80) No one on this show has ever been convicted of cattle rustling. As far as I know.
79) Detective William Murdoch is a deeply religious, incredibly honorable man who is in danger of becoming a dinosaur as the world around him degenerates into the world we know and sometimes loathe. This is no cookie cutter archetype, folks.
78) Murdoch’s boss, Inspector Thomas Brackenreid is a man who enjoys a good glass of Scotch, an even better donnybrook and above all, he loves his family. And saying “Bloody Hell!” He’s not above bending the rules to advance the cause of justice.
77) Stand-up comic Jonny Harris is Constable George Crabtree, the best assistant/partner/subordinate a detective could ask for. Crabtree is…
- A futurist.
- An exceptional comic foil.
- A writer whose imagination never fails to amuse.
76) Crabtree has become the focus of a Twitter campaign. #FreeCrabtree refers to George’s current plight; he’s currently incarcerated for a murder he’s confessed to but clearly didn’t commit. Or did he?
75) The Murdoch team has embraced social media – the ultimate marketing tool of our time – and utilizes it more effectively than any show I know.
74) The show’s social media team follows me on Twitter. So you know they have good taste.
73) Hélène Joy brings Dr. Julia Ogden to glorious life and does so with turn-of-the-century gusto. Julia has always been William’s on-again/off-again/on-again/off-again (my math is off; I’ve lost track to be honest), love – and eventually his wife -and all the while, she’s never failed to be her person. Julia, has in fact, had several occupations over the course of the series, something that would have been unheard of in that actual time period. And to say Joy is easy on the eyes is to suggest Lizzie Borden was merely acting out.
72) The always-delightful Georgina Reilly is Dr. Emily Grace, the perkiest medical examiner this side of Quincy. Emily is open-minded (more on that later), fun-loving and possesses a curious and agile mind.
71) Georgina Reilly’s eyes. They’re so filled with fire and power, they get their own entry. Reilly could speak her lines with only her eyes if necessary.
70) Murdoch Mysteries is entirely gluten-free. Apparently that’s a big deal these days.
69) You’re giggling right now, so I’m going to skip this one entirely.
68) Treasure hunters are in for a rare treat every time they tune in. Murdoch’s production team has assembled the coolest and nearly-impossible-to-find items from days gone by.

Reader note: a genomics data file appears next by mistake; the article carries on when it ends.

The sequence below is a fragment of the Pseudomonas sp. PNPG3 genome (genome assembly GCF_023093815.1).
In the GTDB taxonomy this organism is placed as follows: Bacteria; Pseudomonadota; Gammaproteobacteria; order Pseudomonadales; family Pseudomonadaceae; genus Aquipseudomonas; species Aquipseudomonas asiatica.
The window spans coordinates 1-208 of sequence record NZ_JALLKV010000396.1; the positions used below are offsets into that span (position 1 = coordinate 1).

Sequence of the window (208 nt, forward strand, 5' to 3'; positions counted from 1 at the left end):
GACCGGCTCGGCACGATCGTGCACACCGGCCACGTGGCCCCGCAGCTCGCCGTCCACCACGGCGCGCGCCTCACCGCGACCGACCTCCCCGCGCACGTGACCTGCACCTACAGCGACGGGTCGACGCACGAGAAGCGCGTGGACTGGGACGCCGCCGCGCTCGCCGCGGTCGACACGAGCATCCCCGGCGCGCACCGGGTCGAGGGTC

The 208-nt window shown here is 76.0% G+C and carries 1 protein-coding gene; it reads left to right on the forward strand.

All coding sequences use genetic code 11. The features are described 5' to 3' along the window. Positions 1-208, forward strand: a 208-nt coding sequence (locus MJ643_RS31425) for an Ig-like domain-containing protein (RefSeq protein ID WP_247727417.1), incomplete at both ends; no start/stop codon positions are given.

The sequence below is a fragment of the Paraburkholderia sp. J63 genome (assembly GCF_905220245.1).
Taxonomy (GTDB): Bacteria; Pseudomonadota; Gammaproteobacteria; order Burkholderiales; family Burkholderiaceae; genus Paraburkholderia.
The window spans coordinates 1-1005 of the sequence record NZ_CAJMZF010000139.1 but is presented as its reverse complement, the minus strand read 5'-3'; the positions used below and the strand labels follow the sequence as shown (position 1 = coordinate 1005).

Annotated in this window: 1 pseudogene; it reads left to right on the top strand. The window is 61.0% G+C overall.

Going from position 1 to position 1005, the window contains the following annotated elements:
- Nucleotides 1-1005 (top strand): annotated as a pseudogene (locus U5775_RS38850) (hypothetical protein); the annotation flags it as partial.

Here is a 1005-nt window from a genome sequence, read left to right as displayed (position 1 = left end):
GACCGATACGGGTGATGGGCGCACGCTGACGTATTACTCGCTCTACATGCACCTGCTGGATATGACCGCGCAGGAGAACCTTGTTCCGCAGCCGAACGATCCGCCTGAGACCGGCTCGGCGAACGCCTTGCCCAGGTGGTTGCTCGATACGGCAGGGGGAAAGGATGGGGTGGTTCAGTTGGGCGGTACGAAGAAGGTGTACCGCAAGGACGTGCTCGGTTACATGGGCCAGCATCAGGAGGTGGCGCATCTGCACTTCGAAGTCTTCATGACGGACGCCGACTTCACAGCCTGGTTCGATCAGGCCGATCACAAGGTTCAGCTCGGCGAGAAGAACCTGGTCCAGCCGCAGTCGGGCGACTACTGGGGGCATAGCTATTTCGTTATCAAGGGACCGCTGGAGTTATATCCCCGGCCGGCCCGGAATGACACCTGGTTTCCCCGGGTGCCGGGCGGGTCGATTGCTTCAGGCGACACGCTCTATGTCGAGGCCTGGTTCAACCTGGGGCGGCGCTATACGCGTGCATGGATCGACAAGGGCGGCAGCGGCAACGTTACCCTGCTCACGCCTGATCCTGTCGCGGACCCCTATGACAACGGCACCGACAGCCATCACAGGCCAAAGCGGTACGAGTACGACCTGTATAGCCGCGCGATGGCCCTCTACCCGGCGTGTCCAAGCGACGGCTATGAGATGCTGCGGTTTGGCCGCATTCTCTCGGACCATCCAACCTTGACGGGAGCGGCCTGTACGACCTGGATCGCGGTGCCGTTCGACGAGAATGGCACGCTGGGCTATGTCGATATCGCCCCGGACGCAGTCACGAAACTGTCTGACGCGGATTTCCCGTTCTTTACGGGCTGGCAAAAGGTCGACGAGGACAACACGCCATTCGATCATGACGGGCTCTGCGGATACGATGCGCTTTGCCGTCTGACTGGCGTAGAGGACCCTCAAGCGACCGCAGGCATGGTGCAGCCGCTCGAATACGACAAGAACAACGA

67) Hélène Joy’s smile. That thing could light up my hometown of Niagara Falls.
66) Arlene Dickinson once appeared as an early-century version of herself. She’s no Meryl Streep but she was funny and willing to laugh at herself.
65) Det. Murdoch wears a bowler hat. Bowler hats are cool.
64) Wealthy Barber David Chilton (my favorite Dragon of all time and a helluva nice guy), guest-starred as – you guessed it – an early-century version of himself. Chill rocks.
63) Kevin O’Leary has never appeared on this show. That’s actually a point in their favor.
62) “What have you, George?” Arguably the best catchphrase in Canadian TV history.
61) The bits ‘n pieces of Jonny Harris’ stand-up brilliance that bleed through into the script. If you haven’t seen Jonny’s stand-up routine, you haven’t really laughed.
60) That haunting, inspired theme music.
59) The cool logo that almost surpasses my own. Almost.
58) Peter Keleghan as Terrence Meyers, a Canadian secret agent who loves his stogies almost as much as he loves conspiracies and saying “I’m afraid that’s classified, gentlemen.”
57) Murdoch’s 8pm broadcast time is before my bedtime, so that works out well.
56) Winston Churchill (yes, that Winston Churchill), showed up in Murdoch’s Toronto once. And he was a laugh riot.
55) The whole family can watch Murdoch Mysteries and be satisfied. How many shows can make that claim these days? Not Game of Thrones, that’s for sure.
54) All CBC programs taste great and are now less filling. That’s your tax dollars at work, kids.
53) The show isn’t afraid to tackle religion persecution. Murdoch is a Roman Catholic in Protestant Toronto, and the show highlights the prejudices that he encounters as a result.
52) Are you as knackered as I am right now?
51) Geraint Wyn Davies, one of Canada’s finest thespians, portrayed Arthur Conan Doyle in three episodes. Davies never disappoints. It’s actually uncanny and almost disturbing.
50) The Murdoch team is very hip ‘n happenin’. As a result, several short run web series have also been created under the Murdoch Mysteries banner. Web series are cool.
49) The Murdoch team takes their work very seriously. I like that.
All right, I think we’ve reached a good stopping point. Much like one of William’s creations, I’m running out of steam. We’ll pick this up again soon. (As soon as I pick 49 more reasons out of my consciousness, that is.)
See you in the lobby, kids…